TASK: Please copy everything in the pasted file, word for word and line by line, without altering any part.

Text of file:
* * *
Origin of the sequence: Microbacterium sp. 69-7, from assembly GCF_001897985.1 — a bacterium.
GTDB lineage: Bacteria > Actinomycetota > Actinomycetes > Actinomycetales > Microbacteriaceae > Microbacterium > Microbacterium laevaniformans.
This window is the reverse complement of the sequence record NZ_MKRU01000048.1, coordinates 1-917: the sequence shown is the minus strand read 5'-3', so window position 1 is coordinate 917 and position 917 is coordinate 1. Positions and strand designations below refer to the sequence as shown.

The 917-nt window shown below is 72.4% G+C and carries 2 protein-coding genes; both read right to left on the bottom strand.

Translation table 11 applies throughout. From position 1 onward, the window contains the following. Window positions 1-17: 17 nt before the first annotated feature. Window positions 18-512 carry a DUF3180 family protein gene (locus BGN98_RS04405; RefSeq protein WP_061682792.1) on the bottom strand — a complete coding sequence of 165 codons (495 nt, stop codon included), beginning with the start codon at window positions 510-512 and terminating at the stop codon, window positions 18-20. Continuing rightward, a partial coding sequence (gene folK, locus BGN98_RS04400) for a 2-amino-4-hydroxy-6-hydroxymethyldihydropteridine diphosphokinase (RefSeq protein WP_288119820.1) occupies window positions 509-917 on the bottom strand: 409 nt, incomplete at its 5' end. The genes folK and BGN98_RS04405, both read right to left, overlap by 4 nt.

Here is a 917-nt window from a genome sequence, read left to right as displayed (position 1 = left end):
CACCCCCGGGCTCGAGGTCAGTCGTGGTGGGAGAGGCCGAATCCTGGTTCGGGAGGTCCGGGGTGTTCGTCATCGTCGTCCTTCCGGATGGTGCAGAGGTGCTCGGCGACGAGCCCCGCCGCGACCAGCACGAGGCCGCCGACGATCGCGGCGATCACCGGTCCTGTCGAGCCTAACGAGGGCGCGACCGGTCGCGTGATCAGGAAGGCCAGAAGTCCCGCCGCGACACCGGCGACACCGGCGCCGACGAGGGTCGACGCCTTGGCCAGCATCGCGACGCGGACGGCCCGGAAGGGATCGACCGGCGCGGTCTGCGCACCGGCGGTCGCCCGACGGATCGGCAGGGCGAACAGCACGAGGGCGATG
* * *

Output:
Origin of the sequence: Microbacterium sp. 69-7, from assembly GCF_001897985.1 — a bacterium.
GTDB lineage: Bacteria > Actinomycetota > Actinomycetes > Actinomycetales > Microbacteriaceae > Microbacterium > Microbacterium laevaniformans.
This window is the reverse complement of the sequence record NZ_MKRU01000048.1, coordinates 1-917: the sequence shown is the minus strand read 5'-3', so window position 1 is coordinate 917 and position 917 is coordinate 1. Positions and strand designations below refer to the sequence as shown.

The 917-nt window shown below is 72.4% G+C and carries 2 protein-coding genes; both read right to left on the bottom strand.

Translation table 11 applies throughout. From position 1 onward, the window contains the following. Window positions 1-17: 17 nt before the first annotated feature. Window positions 18-512 carry a DUF3180 family protein gene (locus BGN98_RS04405; RefSeq protein WP_061682792.1) on the bottom strand — a complete coding sequence of 165 codons (495 nt, stop codon included), beginning with the start codon at window positions 510-512 and terminating at the stop codon, window positions 18-20. Continuing rightward, a partial coding sequence (gene folK, locus BGN98_RS04400) for a 2-amino-4-hydroxy-6-hydroxymethyldihydropteridine diphosphokinase (RefSeq protein WP_288119820.1) occupies window positions 509-917 on the bottom strand: 409 nt, incomplete at its 5' end. The genes folK and BGN98_RS04405, both read right to left, overlap by 4 nt.

Here is a 917-nt window from a genome sequence, read left to right as displayed (position 1 = left end):
CACCCCCGGGCTCGAGGTCAGTCGTGGTGGGAGAGGCCGAATCCTGGTTCGGGAGGTCCGGGGTGTTCGTCATCGTCGTCCTTCCGGATGGTGCAGAGGTGCTCGGCGACGAGCCCCGCCGCGACCAGCACGAGGCCGCCGACGATCGCGGCGATCACCGGTCCTGTCGAGCCTAACGAGGGCGCGACCGGTCGCGTGATCAGGAAGGCCAGAAGTCCCGCCGCGACACCGGCGACACCGGCGCCGACGAGGGTCGACGCCTTGGCCAGCATCGCGACGCGGACGGCCCGGAAGGGATCGACCGGCGCGGTCTGCGCACCGGCGGTCGCCCGACGGATCGGCAGGGCGAACAGCACGAGGGCGATG